Translator: Robert Fagles
Introduction by: Bernard Knox
Notes by: Bernard Knox
The Iliad and the Odyssey can be found on every list of the world’s greatest books. From the beginning of Western literature, readers have appreciated these two epic poems for their ability to make us reflect on the full range of human concerns and emotions as well as for sheer entertainment. The influence of these poems on the work of other writers is so pervasive that to be familiar with the characters, themes, and episodes of the Iliad and the Odyssey is to be familiar with some of the most significant motifs of subsequent literature.
Each poem is dominated by an extraordinary man and his fate. Though the stories are self-contained, the brief, brilliant life of the warrior Achilles at Troy in the Iliad contrasts sharply with the endurance of long-suffering Odysseus. While Achilles excels on the battlefield, Odysseus is the strategist, manipulating circumstances to the best advantage, moving behind and through the scenes as a diplomat and trickster. We see in the Odyssey these characteristics flourish not only in making war; they are also critical in the multifarious world beyond the battlefield and its clear-cut ranks of adversaries.
When Odysseus and Achilles meet in the House of the Dead, in the exact middle of the Odyssey, the contrast between them is stunning. The living Odysseus has risked his life to come to this place beyond all earthly boundaries in order to acquire the knowledge to complete his journey home. The shade of Achilles is despondent, deprived of the narrow arena of war by which he was defined and his fame was secured. Each hero has sought happiness through action in different ways—Achilles in a concentrated blaze of glory, sacrificing youth and life for fame that will last forever; Odysseus by striving to experience the full range of possible worlds. When Homer has them meet in the House of the Dead, the place of final resolution for all mortals, he seems to be asking us to consider a fundamental question: What is happiness, and what kind of life is conducive to it?
Choose any prominent theme in the Odyssey—fathers and sons; the relationships of men and women, especially husbands and wives; the responsibilities of leadership; piety; the obligations and transgressions of hosts and guests; the relation between revenge and justice—and it is possible to chart a course through the entire book with that particular theme in mind. However, each thread of the story is woven with so many others that focusing on one soon brings into view the entire warp and weft of the story’s fabric. Like its hero, Odysseus, and its heroine, Penelope, the Odyssey eludes attempts to reduce it to a few simple meanings, less because it is so ambiguous than because it is so complex.
In essence, the story of Odysseus is straightforward. A veteran of a long war, ten years away from his wife, son, and realm, he sets out to return home with his men. As the result of calamities, some brought on by himself and others beyond his control, he wanders for ten more years, along the way experiencing the breadth and depth of the world. Finally, after his men are lost, he is alone. At last he returns, kills the unwelcome guests who have laid waste his wealth and besieged his wife, seeking to marry her; resumes his role as father, husband, and son; makes peace in his kingdom; and then drops from sight as the poem abruptly comes to a stop, if not an ending.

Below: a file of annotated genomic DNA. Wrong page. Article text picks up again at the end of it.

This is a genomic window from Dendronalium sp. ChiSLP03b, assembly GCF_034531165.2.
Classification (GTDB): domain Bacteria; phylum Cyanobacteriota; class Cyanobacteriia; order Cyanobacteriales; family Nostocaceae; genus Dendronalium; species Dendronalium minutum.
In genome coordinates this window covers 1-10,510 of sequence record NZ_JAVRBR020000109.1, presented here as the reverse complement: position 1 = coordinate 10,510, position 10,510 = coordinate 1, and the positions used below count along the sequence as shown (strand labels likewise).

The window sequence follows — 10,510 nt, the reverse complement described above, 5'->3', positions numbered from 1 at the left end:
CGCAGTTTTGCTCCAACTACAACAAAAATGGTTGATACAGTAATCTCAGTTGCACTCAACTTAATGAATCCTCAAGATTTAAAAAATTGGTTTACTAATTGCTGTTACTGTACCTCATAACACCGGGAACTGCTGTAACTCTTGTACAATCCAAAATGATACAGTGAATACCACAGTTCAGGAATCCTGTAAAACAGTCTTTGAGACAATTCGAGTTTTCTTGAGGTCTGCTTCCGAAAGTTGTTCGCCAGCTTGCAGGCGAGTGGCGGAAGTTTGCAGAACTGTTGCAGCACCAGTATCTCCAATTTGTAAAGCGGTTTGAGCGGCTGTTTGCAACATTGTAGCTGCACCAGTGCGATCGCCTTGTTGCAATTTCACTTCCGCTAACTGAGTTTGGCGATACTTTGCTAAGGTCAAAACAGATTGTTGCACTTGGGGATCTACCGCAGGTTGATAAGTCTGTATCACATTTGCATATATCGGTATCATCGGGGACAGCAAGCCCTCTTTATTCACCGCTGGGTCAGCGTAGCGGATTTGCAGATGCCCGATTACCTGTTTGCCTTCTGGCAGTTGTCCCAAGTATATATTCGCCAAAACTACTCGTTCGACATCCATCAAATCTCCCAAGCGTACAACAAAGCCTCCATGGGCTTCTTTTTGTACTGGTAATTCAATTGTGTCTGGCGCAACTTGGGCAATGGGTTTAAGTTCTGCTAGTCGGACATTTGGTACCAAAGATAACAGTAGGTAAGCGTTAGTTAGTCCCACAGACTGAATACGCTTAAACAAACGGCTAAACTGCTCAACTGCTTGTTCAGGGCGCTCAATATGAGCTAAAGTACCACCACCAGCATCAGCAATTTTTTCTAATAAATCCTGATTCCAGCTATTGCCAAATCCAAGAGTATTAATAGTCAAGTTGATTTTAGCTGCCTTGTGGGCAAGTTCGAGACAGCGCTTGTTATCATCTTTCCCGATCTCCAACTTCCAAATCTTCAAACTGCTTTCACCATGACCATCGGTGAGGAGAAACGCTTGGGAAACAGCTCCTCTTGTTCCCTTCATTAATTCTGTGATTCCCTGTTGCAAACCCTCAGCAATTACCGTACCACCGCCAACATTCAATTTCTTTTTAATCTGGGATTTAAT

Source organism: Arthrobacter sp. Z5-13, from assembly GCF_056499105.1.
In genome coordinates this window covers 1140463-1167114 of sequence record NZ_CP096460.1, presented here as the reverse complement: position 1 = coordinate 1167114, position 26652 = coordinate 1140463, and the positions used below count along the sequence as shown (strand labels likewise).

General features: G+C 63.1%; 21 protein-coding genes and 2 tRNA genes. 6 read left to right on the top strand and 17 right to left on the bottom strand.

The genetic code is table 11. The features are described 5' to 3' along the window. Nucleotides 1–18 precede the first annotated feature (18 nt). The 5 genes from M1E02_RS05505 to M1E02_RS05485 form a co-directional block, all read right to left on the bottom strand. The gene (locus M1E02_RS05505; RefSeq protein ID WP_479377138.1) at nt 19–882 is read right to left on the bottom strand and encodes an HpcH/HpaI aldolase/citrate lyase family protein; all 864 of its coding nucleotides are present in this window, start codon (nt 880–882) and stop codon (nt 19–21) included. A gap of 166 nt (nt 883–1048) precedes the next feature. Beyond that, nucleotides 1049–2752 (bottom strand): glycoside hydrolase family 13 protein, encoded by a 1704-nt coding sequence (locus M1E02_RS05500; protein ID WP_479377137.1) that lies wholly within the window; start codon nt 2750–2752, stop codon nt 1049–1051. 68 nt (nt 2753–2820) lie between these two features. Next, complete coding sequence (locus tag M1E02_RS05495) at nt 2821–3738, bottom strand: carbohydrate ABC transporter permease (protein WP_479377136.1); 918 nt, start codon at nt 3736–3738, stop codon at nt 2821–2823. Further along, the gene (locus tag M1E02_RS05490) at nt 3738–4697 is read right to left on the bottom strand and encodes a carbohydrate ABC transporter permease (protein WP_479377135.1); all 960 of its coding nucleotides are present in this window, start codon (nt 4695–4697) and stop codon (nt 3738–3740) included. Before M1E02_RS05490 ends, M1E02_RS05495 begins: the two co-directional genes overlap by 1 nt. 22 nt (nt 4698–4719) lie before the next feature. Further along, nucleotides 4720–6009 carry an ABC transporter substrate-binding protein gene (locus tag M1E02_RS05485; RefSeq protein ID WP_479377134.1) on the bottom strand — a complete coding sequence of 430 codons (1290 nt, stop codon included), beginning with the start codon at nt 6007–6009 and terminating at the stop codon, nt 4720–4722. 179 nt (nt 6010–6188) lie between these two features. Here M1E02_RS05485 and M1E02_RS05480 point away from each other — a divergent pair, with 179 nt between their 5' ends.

The way the story is told, however, is anything but straightforward. Even the “man of twists and turns” announced as the protagonist in the first line of the poem is not identified by name until twenty-three lines later. There are stories whose truth lies in their directness; others, in their oblique approach. The Odyssey proceeds by indirection, like the many tall tales Odysseus tells to gain credibility among strangers, and even among those closest to him. Through flashbacks, simultaneous events, reminiscences, narratives by those whose stories have no witnesses, through rumor and legend, the Odyssey moves toward the single-minded goal of its central character—homecoming and reunion. The structure of the poem seems to emphasize that no homecoming is straightforward, and that every return raises complex questions about what has changed and what has remained the same—for both the one who returns and those who remained at home. What, we may ask, remains the essence of the “man of twists and turns” that allows him to maintain his identity as Odysseus?
This indirection reaches its pinnacle in the lengthy Book 19, during the conversation between the disguised Odysseus and his wife, Penelope. In the middle of Odysseus’ invented autobiography, which touches her deeply enough to make her weep, the narrator interjects, “Falsehoods all,/ but he gave his falsehoods all the ring of truth” (p. 397). Her feeling for the stranger is strong before she even knows that he is her husband. On the surface, Odysseus’ way of approaching Penelope after so many years is strategic; if he were to reveal himself too soon, he would risk failure in ridding his household of her suitors. More than that, he seems to be a suitor himself, winning again Penelope’s love and loyalty because of what he is, not who he is. The facts of his tale are false; the sentiment is true. At the end of Book 19, as if by intuition, Penelope proposes a way to resolve the predicament of her unwelcome suitors—the contest of the bow and targets, which only Odysseus is likely to win. Has she recognized Odysseus? Homer is silent on this point, as if to make us ask ourselves where truth lies and how our shifting interpretations of fact and evidence can bring certainty and settlement.
Nothing certain is known about Homer. By the time of the Greek classical age—the fifth century B.C.—there was already a widespread belief that he was the blind, inspired author of both the Iliad and the Odyssey and that he had lived somewhere in the island culture of Asia Minor two or three hundred years earlier. The events depicted in the two epic poems were thought to have occurred several hundred years before Homer’s lifetime. The Iliad and the Odyssey were considered fundamental writings at the time of Plato, and they frequently received dramatic public recitations. In addition, the poems were held to exemplify the ideals of virtuous behavior, civic duty, and religious piety on which all education should be based.